It’s made me take a really hard look at my values. What does success look like? Is it money, power and prestige? Is it the amount of joy, love and happiness in your life? While I know it’s the latter, I haven’t accomplished much in either category. Who gets to decide that, though? Is it what I feel is of value to me or what other people tell me is of worth? Am I doing what I want or what I feel I need to in order to get the pat on the head from society? Who says I need to have a husband, two kids, a house and two weeks of vacation a year? Personally that image always freaked me out, because I looked around as a child and saw that once a woman got married and had kids, her life was over. Any dreams she had were set aside to take care of her husband and kids. It doesn’t have to be that way, but that was the only example I saw and I ran screaming in the other direction. But that wasn’t me pursuing my dreams and passions, that was me taking action in response to something I didn’t want. Success is being connected to your true self, that inner being that only wants the best for you, and making all your decisions and actions from there. I’m far from mastering that, but it’s something I work on every day and it’s led me to some insights.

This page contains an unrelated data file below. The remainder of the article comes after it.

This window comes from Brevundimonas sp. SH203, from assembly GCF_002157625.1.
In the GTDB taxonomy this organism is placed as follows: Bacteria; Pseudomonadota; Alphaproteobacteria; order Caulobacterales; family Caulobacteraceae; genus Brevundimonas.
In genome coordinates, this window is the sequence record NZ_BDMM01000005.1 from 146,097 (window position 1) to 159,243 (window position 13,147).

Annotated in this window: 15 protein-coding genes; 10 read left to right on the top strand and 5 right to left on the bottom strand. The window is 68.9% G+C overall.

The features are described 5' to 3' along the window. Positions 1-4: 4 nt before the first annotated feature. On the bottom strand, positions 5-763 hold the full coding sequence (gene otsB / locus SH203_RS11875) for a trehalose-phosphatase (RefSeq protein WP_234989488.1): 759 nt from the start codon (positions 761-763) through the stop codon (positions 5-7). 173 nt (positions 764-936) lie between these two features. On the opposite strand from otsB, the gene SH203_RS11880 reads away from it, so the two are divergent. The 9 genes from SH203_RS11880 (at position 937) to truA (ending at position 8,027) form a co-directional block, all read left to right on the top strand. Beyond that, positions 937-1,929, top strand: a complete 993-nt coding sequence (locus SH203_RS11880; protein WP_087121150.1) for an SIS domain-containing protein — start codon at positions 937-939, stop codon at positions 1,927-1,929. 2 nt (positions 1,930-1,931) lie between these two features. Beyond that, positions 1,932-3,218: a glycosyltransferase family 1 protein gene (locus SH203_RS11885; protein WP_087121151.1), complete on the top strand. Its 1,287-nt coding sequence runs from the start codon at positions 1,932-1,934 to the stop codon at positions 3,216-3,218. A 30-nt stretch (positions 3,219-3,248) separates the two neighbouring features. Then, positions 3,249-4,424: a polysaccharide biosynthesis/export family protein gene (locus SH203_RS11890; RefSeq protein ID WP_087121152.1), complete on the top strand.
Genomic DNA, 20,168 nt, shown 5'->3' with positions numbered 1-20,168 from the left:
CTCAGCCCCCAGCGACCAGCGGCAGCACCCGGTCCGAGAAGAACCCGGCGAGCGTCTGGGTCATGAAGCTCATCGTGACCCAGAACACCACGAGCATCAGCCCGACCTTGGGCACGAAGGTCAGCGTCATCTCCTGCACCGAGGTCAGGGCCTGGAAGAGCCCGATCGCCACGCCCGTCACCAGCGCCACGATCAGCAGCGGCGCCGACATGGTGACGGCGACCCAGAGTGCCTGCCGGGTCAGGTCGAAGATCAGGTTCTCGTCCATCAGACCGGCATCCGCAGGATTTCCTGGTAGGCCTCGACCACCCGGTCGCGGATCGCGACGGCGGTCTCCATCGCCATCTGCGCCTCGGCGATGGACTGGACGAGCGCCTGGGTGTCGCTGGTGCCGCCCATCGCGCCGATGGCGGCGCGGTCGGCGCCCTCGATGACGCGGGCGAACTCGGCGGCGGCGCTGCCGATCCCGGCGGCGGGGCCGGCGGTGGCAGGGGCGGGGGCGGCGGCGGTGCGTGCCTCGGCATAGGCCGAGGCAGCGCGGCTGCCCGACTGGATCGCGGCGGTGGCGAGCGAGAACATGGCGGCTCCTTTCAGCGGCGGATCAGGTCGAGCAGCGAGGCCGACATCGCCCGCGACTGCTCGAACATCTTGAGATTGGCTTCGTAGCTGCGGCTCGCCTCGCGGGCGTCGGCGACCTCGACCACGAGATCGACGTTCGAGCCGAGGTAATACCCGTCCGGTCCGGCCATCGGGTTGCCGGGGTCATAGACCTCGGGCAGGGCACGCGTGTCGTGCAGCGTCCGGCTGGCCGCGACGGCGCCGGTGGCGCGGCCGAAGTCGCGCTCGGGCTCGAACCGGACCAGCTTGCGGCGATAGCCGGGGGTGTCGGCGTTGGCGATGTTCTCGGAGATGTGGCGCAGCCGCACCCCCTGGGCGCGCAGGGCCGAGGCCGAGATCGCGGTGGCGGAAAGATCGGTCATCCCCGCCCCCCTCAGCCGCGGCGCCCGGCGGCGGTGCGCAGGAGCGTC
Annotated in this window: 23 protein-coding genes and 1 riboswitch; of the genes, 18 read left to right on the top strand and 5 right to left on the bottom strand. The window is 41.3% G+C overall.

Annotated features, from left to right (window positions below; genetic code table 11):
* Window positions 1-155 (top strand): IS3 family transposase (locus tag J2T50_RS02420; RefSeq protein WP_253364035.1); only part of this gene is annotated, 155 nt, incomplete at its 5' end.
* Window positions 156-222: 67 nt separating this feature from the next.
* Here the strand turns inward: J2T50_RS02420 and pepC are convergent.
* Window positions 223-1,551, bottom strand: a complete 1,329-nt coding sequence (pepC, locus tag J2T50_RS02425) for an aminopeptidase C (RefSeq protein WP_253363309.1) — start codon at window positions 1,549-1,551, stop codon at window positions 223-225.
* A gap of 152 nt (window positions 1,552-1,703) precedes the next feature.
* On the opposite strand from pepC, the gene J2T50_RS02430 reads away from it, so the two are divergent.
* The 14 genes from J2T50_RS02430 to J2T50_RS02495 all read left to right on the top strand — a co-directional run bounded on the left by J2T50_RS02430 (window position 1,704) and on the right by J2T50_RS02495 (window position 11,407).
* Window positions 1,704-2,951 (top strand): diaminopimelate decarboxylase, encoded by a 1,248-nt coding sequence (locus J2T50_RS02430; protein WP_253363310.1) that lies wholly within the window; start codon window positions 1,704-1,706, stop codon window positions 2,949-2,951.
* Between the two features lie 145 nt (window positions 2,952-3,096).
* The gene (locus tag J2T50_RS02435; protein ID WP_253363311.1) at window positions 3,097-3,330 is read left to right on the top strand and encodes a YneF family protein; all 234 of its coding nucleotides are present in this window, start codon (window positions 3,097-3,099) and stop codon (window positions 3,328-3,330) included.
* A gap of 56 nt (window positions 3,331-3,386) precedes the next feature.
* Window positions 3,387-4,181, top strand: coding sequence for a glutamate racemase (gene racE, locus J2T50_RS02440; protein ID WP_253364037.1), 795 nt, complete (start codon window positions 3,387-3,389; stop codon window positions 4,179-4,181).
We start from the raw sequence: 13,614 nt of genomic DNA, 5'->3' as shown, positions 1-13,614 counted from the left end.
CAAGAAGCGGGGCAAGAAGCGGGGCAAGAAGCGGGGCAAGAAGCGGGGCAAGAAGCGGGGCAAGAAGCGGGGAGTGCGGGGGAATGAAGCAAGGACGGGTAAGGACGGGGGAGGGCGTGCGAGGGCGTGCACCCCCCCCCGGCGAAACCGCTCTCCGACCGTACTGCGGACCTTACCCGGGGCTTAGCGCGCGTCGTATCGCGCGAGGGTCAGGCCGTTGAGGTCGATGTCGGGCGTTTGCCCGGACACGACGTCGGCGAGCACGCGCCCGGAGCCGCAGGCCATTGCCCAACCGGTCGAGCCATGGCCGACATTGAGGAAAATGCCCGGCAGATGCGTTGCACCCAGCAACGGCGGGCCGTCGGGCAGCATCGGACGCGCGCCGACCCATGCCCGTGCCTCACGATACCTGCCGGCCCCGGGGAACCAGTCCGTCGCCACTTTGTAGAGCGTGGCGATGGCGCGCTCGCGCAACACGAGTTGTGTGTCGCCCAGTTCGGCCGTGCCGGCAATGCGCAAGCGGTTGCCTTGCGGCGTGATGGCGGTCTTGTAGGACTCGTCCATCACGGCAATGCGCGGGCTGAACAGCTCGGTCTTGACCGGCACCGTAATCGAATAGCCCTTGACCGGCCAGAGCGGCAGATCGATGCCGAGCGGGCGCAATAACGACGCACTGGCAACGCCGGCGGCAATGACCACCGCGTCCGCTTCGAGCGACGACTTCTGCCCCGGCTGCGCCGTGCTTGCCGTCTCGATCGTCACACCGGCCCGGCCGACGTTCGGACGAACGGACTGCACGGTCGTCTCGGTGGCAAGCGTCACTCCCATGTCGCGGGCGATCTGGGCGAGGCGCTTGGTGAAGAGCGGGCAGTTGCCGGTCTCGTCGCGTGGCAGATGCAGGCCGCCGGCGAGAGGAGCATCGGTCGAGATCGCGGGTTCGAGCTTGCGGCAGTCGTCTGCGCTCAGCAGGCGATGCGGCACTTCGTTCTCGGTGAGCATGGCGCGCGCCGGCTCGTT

Here’s what I do know. I have a rock solid friendship with the most amazing woman. We’ve known each other for almost twenty years. We lived together for a while a decade ago. We’ve been through everything with each other. We know absolutely everything about each other—the good, the bad, the horrendous and the embarrassing. We’ve never had a fight. We don’t judge each other. We are always there for each other and we’ve managed to remain friends as we’ve transitioned from being two young, single women to her marrying and having kids while I remain single.